Should he be taken seriously is a difficult question because with international diplomatic norms and standards statements from national leaders cannot be taken NOT DERIOUSLY, however he does not have the means to make them happen. So if we read between the lines he is willing to be taken seriously because it is only under such circumstance that he can score during his presidency one more time and say that because his remarks were serious it created reactions among the Western Leaders to the point that even Obama bothered responding to his nonsense on BBC Persian Service.
Hey, look, Kaddafi was not taken seriously – What happened?
Ruhi Ramazani, Professor Emeritus Of Government and Foreign Affairs, Department of Politics, University of Virginia
1. Ahmadinejad, as other presidents before him, represents the executive branch of the Iranian government according to the principle of separation of powers provided for in the Iranian constitution. The other branches are the judiciary and the legislative. Disregard his hyperbolic rhetoric, but take the substance of his remarks seriously for the important reason that he essentially follows the policies set by the Supreme Leader. When he says Iran has always been willing to negotiate he is saying what Khamenei has said time and again and what Khomeini said at the time of the creation of the Islamic Republic of Iran. But what all of them mean is that Iran is willing to negotiate, but not under pressure, sanctions, and the threat of military attack.
2. Ahmadinejad is ultra-conservative relative to Khatami and Rafsanjani before him. In foreign policy style he is confrontational. The key rational reason is Iran’s long and bitter experience with foreign invasions, occupations, interferences and threats of force. Hence, no matter who is Iran’s leader or president, Iran has come to have a culture of resistance to foreign domination and, by definition, it will never negotiate under coercion. No nation will understand Iran’s foreign policy statements and actions without understanding Iran’s history and culture.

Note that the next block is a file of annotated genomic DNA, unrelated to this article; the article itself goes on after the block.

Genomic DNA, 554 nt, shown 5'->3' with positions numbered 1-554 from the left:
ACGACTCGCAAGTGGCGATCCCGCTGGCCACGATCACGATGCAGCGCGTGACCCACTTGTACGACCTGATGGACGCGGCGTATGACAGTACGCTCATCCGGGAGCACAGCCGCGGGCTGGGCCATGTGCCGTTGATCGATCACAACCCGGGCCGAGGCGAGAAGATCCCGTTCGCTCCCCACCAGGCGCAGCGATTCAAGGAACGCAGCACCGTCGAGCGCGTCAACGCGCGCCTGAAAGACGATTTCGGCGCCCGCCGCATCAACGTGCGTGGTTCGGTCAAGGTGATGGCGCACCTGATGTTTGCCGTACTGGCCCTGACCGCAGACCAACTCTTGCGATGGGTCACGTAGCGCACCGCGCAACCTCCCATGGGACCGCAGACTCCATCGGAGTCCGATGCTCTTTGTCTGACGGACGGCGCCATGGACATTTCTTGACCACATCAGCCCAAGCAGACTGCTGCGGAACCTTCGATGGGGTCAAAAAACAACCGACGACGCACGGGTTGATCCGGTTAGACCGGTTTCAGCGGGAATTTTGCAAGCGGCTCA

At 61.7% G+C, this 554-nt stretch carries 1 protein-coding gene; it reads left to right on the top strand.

Jamsheed Choksy, Professor of Iranian Studies in Department of Central Eurasian Studies, Indiana University
1. Ahmadinejad likes to grandstand in the fashion of many politicians. But in so doing he makes statements that reflect poorly on Iran and on himself. His ill-chosen words about the 9/11 attacks, the Holocaust, human rights in Iran, and other issues create barriers to his achieving the larger and necessary goals of successful negotiations and reacceptance into the world community. He seems to lose focus on matters that are really important for Iran when given a platform on which he should further instead of hinder Iran’s needs.
2. Right now Ahmadinejad is locked in mortal combat with the mullahs and their supporters in a struggle for power within Iran. Ahmadinejad and his allies seem to be rejecting the fundamentalist Islamic basis of Iran’s government, seeking instead a presidential system with a chief executive on top rather than an ayatollah as supreme leader. He is hedging his bets for success on the general dissatisfaction among a wide range of Iranians with the Islamic Republic.